How do editors at Nature Computational Science evaluate papers before deciding on whether to send them out to peer review?
Even though Nature Computational Science is still in its infancy, having published four issues in total so far, the computational science community has been expressing substantial interest in our journal, which we really appreciate and are very excited about. As a result of this growing interest, we have received many questions from researchers regarding the scope of the journal and the types of papers in which we are interested. These are very natural questions, especially considering that our readership is exceptionally multidisciplinary: different domains might have different expectations when it comes to the structure and contents of a manuscript. Therefore, we would like to take a moment to provide some clarity on how we look at and assess the papers that our community submits to our journal.
First of all, it is worth highlighting that our editorial team consists of professional, full-time editors with diverse scientific backgrounds and PhD degrees. This means that we are entirely dedicated to the editorial process, and that we don’t have competing or financial interests that could potentially bias our decisions. The chief editor assigns a primary editor for every paper — the assignment is based on which editor has the most relevant expertise — and the editor will read the paper and discuss it with at least one other editor at Nature Computational Science. And yes, we read your papers! A decision is then made on whether to send the paper out to review or to reject it without review.
But how is such a decision actually made? We are mostly interested in the development of new computational/mathematical methods and software tools with the goal of addressing complex, relevant problems across a range of scientific disciplines. We also welcome applications of existing methods, but these applications should normally come with methodological development; for instance, straightforward usage of machine learning algorithms is usually outside of our scope. In terms of scientific disciplines, we have a list of our main topics of interests on the Aims & Scope page, but this doesn’t mean that we wouldn’t consider other areas.
In addition to the main focus of a paper, we also assess its potential relevance to the domain of study. How important is the problem being addressed? What is the paper proposing (technically speaking, but also feature-wise) that is not already available in the literature? Does the approach have practical value? How does the approach compare with the state-of-the-art methods in the field? Does the paper provide a compelling experimental validation? The manuscript must have clear, sufficient information for the editors to properly evaluate these points. To guarantee immediate practical relevance, the authors must demonstrate the paper’s potential impact by performing experiments with real data and by benchmarking against the most relevant related works, regardless of the main focus of the paper (method and/or software tool).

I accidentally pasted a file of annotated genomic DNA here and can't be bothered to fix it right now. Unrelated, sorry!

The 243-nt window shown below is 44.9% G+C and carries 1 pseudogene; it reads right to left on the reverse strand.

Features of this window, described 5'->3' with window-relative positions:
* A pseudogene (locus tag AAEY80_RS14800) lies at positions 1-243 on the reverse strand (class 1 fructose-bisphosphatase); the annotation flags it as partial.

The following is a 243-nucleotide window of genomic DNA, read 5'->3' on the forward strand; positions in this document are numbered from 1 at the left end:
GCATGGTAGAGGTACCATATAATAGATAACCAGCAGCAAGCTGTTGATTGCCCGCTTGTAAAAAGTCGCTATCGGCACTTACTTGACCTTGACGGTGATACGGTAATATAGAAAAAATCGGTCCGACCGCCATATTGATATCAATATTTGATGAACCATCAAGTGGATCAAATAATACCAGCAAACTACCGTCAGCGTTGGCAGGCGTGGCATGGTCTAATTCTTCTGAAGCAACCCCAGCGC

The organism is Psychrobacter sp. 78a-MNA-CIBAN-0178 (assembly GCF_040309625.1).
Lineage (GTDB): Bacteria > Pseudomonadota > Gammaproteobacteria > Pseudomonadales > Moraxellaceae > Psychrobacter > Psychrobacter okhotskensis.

Finally, because our journal is multidisciplinary, we want our papers to reach a wide audience. What does this mean in practicality? First, we might give preference to papers that have potential impact across multiple disciplines. Second, we will try to diversify the topics we publish as much as we can to put forth our multidisciplinary nature. Last but not least, our papers must address the items mentioned in the previous paragraph, including having a clear motivation and experiments with real data, so that researchers from other fields can better understand the importance of the paper and the proposed methods, and potentially apply similar ideas to their own fields, thus creating this collaborative, diverse environment that we want to foster with our journal.
Everything from scope to potential relevance and practical value is then carefully taken into account by us when making an informed decision on a paper. This does not mean that we will only review a paper if it successfully addresses all of the aforementioned items: we might review a paper that looks very promising, even if it needs some work, or we might suggest some changes before we can send it out to review. If we reject a paper without review, it doesn’t mean that it is a bad paper (trust us!): it might simply not reach our expected bar, or it might not be entirely appropriate to our audience, and, whenever possible, we will suggest other journals in the Nature Portfolio family that might be more appropriate.
We hope that this better clarifies what we look for in a manuscript before deciding on whether to review it or not. It is worth noting, however, that our editorial process does not stop there: if we select a paper for peer review, we will carefully oversee the entire review process, we will make a decision on the paper based on the submitted reviews, and if the paper is eventually accepted for publication, we will make sure that it follows our highest standards in reporting and reproducibility. One of our main goals at Nature Computational Science is to curate, disseminate, and improve the clarity and potential impact of high-quality work, and we will keep doing our best to provide an editorial service of quality to our community.
About this article
Cite this article
To review or not to review. Nat Comput Sci 1, 241 (2021). https://doi.org/10.1038/s43588-021-00068-1
This article is cited by
Nature Computational Science (2021)